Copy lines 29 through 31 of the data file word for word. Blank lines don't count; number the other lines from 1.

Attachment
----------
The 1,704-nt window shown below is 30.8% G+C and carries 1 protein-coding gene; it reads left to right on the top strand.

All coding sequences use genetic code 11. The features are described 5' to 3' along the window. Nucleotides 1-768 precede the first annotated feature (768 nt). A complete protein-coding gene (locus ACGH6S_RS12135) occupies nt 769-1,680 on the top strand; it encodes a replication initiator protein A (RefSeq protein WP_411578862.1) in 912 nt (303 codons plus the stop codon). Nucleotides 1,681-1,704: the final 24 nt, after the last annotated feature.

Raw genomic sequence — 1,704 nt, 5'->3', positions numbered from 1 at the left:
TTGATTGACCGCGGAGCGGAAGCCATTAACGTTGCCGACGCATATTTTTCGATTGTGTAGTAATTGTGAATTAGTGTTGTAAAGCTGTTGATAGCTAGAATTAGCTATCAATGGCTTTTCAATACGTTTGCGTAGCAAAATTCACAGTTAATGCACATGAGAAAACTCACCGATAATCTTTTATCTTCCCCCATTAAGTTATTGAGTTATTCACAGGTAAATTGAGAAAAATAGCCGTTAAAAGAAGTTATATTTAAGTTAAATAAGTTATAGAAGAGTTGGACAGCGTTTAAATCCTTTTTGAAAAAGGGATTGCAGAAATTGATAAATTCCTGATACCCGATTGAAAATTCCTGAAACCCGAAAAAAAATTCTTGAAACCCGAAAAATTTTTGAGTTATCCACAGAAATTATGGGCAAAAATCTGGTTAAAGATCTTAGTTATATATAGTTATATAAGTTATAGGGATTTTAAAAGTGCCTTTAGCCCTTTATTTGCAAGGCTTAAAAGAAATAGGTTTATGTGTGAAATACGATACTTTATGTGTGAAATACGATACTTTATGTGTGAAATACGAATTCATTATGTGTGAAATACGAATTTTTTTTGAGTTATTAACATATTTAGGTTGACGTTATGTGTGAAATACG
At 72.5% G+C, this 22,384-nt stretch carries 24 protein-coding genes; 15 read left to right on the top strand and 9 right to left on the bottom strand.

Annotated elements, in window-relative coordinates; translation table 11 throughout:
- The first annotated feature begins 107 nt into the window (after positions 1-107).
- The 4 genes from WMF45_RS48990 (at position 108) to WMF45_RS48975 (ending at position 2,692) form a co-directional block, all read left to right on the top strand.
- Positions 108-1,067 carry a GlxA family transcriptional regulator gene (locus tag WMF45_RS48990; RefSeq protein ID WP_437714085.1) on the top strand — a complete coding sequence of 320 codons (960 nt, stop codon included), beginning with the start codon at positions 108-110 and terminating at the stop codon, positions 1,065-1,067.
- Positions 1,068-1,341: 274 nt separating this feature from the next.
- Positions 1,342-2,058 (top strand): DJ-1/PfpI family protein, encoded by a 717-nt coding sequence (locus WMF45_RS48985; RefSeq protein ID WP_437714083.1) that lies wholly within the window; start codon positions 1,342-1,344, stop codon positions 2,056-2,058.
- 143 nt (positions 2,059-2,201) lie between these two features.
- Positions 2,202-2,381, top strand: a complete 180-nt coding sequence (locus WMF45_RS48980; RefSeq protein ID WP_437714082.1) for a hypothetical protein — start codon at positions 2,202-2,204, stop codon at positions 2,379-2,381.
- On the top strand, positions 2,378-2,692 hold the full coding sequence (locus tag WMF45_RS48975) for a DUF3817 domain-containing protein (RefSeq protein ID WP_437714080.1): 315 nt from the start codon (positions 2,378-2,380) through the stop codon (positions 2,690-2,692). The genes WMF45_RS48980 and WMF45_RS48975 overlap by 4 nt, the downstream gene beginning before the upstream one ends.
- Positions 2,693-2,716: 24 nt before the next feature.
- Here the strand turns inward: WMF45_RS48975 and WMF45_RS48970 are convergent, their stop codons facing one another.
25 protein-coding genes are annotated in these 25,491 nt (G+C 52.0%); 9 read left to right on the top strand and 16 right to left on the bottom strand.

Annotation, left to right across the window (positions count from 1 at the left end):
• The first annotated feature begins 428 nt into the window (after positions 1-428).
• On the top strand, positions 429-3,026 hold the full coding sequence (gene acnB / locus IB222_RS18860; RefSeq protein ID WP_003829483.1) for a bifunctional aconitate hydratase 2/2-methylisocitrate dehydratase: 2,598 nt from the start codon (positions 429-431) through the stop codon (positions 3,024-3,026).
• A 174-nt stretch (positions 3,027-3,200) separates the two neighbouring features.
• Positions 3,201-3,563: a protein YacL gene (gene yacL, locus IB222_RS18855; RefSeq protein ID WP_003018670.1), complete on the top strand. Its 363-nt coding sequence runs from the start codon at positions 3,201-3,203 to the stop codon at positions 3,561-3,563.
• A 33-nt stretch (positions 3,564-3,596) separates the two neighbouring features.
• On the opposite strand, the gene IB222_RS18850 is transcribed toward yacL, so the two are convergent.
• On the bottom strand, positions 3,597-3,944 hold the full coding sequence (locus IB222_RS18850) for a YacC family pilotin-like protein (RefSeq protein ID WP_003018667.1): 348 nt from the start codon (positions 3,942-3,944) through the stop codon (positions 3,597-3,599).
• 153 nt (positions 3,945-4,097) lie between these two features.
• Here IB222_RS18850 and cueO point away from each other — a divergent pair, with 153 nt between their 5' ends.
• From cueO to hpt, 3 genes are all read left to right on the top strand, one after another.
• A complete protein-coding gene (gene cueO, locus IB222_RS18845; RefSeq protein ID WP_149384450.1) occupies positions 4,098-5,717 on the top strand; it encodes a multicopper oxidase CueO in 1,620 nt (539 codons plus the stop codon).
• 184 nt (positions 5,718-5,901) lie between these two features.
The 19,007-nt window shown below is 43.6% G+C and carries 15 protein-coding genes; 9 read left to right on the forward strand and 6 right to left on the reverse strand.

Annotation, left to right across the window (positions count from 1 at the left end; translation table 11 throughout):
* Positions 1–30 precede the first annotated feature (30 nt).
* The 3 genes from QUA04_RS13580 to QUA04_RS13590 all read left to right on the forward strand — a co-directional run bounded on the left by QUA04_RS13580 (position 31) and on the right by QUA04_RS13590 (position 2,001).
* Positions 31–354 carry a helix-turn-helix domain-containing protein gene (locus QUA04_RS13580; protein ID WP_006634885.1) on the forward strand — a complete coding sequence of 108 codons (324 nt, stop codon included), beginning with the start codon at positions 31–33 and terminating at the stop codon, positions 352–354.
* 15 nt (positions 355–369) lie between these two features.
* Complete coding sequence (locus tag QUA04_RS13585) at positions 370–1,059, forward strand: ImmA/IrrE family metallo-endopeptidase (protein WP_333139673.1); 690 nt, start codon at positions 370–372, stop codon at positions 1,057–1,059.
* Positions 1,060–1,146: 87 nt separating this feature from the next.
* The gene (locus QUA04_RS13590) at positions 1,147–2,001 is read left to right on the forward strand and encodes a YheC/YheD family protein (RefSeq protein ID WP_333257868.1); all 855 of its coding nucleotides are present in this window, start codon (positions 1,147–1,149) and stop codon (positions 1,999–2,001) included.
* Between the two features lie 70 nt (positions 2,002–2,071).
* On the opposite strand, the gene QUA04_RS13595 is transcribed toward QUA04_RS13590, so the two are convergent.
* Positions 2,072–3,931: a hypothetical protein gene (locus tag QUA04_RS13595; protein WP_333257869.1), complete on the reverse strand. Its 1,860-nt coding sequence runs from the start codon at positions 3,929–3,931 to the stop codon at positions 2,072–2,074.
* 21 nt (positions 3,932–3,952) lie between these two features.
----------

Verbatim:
• A complete protein-coding gene (gene cueO, locus IB222_RS18845; RefSeq protein ID WP_149384450.1) occupies positions 4,098-5,717 on the top strand; it encodes a multicopper oxidase CueO in 1,620 nt (539 codons plus the stop codon).
• 184 nt (positions 5,718-5,901) lie between these two features.
The 19,007-nt window shown below is 43.6% G+C and carries 15 protein-coding genes; 9 read left to right on the forward strand and 6 right to left on the reverse strand.